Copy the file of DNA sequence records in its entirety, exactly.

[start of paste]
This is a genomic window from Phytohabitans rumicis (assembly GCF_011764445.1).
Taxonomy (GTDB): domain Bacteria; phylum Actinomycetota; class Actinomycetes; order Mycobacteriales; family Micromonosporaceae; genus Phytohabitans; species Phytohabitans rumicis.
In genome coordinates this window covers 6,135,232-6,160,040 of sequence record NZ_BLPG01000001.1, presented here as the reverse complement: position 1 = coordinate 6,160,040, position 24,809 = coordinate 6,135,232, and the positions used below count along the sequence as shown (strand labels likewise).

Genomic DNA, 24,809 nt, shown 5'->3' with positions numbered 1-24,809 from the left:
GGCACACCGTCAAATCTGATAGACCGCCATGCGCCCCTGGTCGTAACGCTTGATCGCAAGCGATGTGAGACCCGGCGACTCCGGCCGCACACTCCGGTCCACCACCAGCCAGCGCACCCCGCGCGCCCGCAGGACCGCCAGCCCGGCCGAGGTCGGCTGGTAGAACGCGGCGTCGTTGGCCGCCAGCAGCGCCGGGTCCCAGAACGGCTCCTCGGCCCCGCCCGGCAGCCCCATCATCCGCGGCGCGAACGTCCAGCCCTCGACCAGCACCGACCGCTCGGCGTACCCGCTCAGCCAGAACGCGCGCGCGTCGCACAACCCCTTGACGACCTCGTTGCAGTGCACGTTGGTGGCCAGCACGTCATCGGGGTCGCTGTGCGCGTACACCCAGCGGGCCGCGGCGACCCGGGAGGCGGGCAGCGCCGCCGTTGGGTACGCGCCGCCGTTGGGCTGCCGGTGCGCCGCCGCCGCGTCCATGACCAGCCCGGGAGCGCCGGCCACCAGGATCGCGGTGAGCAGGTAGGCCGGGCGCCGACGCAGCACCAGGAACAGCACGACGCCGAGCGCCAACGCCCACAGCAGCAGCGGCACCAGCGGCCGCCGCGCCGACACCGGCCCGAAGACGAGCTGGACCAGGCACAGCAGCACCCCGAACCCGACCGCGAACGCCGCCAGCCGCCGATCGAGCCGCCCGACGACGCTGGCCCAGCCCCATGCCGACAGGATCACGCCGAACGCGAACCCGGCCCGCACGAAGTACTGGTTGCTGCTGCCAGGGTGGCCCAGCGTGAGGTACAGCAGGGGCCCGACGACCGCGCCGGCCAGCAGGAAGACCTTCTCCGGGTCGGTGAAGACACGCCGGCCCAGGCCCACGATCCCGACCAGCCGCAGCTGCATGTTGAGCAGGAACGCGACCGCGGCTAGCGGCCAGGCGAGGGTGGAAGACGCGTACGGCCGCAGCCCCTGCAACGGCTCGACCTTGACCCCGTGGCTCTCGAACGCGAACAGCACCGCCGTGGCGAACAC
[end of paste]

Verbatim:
This is a genomic window from Phytohabitans rumicis (assembly GCF_011764445.1).
Taxonomy (GTDB): domain Bacteria; phylum Actinomycetota; class Actinomycetes; order Mycobacteriales; family Micromonosporaceae; genus Phytohabitans; species Phytohabitans rumicis.
In genome coordinates this window covers 6,135,232-6,160,040 of sequence record NZ_BLPG01000001.1, presented here as the reverse complement: position 1 = coordinate 6,160,040, position 24,809 = coordinate 6,135,232, and the positions used below count along the sequence as shown (strand labels likewise).

Genomic DNA, 24,809 nt, shown 5'->3' with positions numbered 1-24,809 from the left:
GGCACACCGTCAAATCTGATAGACCGCCATGCGCCCCTGGTCGTAACGCTTGATCGCAAGCGATGTGAGACCCGGCGACTCCGGCCGCACACTCCGGTCCACCACCAGCCAGCGCACCCCGCGCGCCCGCAGGACCGCCAGCCCGGCCGAGGTCGGCTGGTAGAACGCGGCGTCGTTGGCCGCCAGCAGCGCCGGGTCCCAGAACGGCTCCTCGGCCCCGCCCGGCAGCCCCATCATCCGCGGCGCGAACGTCCAGCCCTCGACCAGCACCGACCGCTCGGCGTACCCGCTCAGCCAGAACGCGCGCGCGTCGCACAACCCCTTGACGACCTCGTTGCAGTGCACGTTGGTGGCCAGCACGTCATCGGGGTCGCTGTGCGCGTACACCCAGCGGGCCGCGGCGACCCGGGAGGCGGGCAGCGCCGCCGTTGGGTACGCGCCGCCGTTGGGCTGCCGGTGCGCCGCCGCCGCGTCCATGACCAGCCCGGGAGCGCCGGCCACCAGGATCGCGGTGAGCAGGTAGGCCGGGCGCCGACGCAGCACCAGGAACAGCACGACGCCGAGCGCCAACGCCCACAGCAGCAGCGGCACCAGCGGCCGCCGCGCCGACACCGGCCCGAAGACGAGCTGGACCAGGCACAGCAGCACCCCGAACCCGACCGCGAACGCCGCCAGCCGCCGATCGAGCCGCCCGACGACGCTGGCCCAGCCCCATGCCGACAGGATCACGCCGAACGCGAACCCGGCCCGCACGAAGTACTGGTTGCTGCTGCCAGGGTGGCCCAGCGTGAGGTACAGCAGGGGCCCGACGACCGCGCCGGCCAGCAGGAAGACCTTCTCCGGGTCGGTGAAGACACGCCGGCCCAGGCCCACGATCCCGACCAGCCGCAGCTGCATGTTGAGCAGGAACGCGACCGCGGCTAGCGGCCAGGCGAGGGTGGAAGACGCGTACGGCCGCAGCCCCTGCAACGGCTCGACCTTGACCCCGTGGCTCTCGAACGCGAACAGCACCGCCGTGGCGAACAC